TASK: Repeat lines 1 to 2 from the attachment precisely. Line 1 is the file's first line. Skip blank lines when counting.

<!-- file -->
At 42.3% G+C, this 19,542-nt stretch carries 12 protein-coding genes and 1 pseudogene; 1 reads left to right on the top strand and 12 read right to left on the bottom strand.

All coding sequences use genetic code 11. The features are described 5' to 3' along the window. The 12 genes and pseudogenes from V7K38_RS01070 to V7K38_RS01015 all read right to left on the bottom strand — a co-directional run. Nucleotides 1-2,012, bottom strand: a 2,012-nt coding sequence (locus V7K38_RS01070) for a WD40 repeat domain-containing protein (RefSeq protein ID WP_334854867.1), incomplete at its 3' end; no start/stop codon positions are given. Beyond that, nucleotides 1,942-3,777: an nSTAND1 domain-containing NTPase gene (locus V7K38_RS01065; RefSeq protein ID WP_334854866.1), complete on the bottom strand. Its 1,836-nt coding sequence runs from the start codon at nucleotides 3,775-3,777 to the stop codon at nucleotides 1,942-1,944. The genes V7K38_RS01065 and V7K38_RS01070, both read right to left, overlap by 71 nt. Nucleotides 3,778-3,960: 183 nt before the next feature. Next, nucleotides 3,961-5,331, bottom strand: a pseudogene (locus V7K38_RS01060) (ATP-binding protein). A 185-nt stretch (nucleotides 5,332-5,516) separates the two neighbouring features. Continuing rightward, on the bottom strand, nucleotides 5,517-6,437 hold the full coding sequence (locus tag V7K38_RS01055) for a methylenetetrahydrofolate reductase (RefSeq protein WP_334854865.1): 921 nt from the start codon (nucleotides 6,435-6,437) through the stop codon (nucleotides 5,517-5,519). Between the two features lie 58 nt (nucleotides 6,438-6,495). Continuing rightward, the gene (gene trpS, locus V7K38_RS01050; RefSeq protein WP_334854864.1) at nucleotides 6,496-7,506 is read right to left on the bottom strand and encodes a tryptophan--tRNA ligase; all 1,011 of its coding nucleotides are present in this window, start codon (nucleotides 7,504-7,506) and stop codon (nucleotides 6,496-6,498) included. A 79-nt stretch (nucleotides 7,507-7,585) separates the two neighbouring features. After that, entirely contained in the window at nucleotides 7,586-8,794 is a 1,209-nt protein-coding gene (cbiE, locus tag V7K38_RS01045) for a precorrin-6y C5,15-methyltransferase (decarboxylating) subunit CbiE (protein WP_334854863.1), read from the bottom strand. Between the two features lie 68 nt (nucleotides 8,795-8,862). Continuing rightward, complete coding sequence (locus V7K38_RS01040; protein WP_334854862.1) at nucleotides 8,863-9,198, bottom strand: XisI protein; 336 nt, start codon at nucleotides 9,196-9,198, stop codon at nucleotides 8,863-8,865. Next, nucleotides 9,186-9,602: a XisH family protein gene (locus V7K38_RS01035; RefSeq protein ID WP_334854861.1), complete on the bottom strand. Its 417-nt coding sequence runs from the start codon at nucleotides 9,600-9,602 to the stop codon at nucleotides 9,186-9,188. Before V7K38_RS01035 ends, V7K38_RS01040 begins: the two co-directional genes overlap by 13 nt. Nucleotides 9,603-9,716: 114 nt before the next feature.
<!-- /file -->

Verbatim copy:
At 42.3% G+C, this 19,542-nt stretch carries 12 protein-coding genes and 1 pseudogene; 1 reads left to right on the top strand and 12 read right to left on the bottom strand.

All coding sequences use genetic code 11. The features are described 5' to 3' along the window. The 12 genes and pseudogenes from V7K38_RS01070 to V7K38_RS01015 all read right to left on the bottom strand — a co-directional run. Nucleotides 1-2,012, bottom strand: a 2,012-nt coding sequence (locus V7K38_RS01070) for a WD40 repeat domain-containing protein (RefSeq protein ID WP_334854867.1), incomplete at its 3' end; no start/stop codon positions are given. Beyond that, nucleotides 1,942-3,777: an nSTAND1 domain-containing NTPase gene (locus V7K38_RS01065; RefSeq protein ID WP_334854866.1), complete on the bottom strand. Its 1,836-nt coding sequence runs from the start codon at nucleotides 3,775-3,777 to the stop codon at nucleotides 1,942-1,944. The genes V7K38_RS01065 and V7K38_RS01070, both read right to left, overlap by 71 nt. Nucleotides 3,778-3,960: 183 nt before the next feature. Next, nucleotides 3,961-5,331, bottom strand: a pseudogene (locus V7K38_RS01060) (ATP-binding protein). A 185-nt stretch (nucleotides 5,332-5,516) separates the two neighbouring features. Continuing rightward, on the bottom strand, nucleotides 5,517-6,437 hold the full coding sequence (locus tag V7K38_RS01055) for a methylenetetrahydrofolate reductase (RefSeq protein WP_334854865.1): 921 nt from the start codon (nucleotides 6,435-6,437) through the stop codon (nucleotides 5,517-5,519). Between the two features lie 58 nt (nucleotides 6,438-6,495). Continuing rightward, the gene (gene trpS, locus V7K38_RS01050; RefSeq protein WP_334854864.1) at nucleotides 6,496-7,506 is read right to left on the bottom strand and encodes a tryptophan--tRNA ligase; all 1,011 of its coding nucleotides are present in this window, start codon (nucleotides 7,504-7,506) and stop codon (nucleotides 6,496-6,498) included. A 79-nt stretch (nucleotides 7,507-7,585) separates the two neighbouring features. After that, entirely contained in the window at nucleotides 7,586-8,794 is a 1,209-nt protein-coding gene (cbiE, locus tag V7K38_RS01045) for a precorrin-6y C5,15-methyltransferase (decarboxylating) subunit CbiE (protein WP_334854863.1), read from the bottom strand. Between the two features lie 68 nt (nucleotides 8,795-8,862). Continuing rightward, complete coding sequence (locus V7K38_RS01040; protein WP_334854862.1) at nucleotides 8,863-9,198, bottom strand: XisI protein; 336 nt, start codon at nucleotides 9,196-9,198, stop codon at nucleotides 8,863-8,865. Next, nucleotides 9,186-9,602: a XisH family protein gene (locus V7K38_RS01035; RefSeq protein ID WP_334854861.1), complete on the bottom strand. Its 417-nt coding sequence runs from the start codon at nucleotides 9,600-9,602 to the stop codon at nucleotides 9,186-9,188. Before V7K38_RS01035 ends, V7K38_RS01040 begins: the two co-directional genes overlap by 13 nt. Nucleotides 9,603-9,716: 114 nt before the next feature.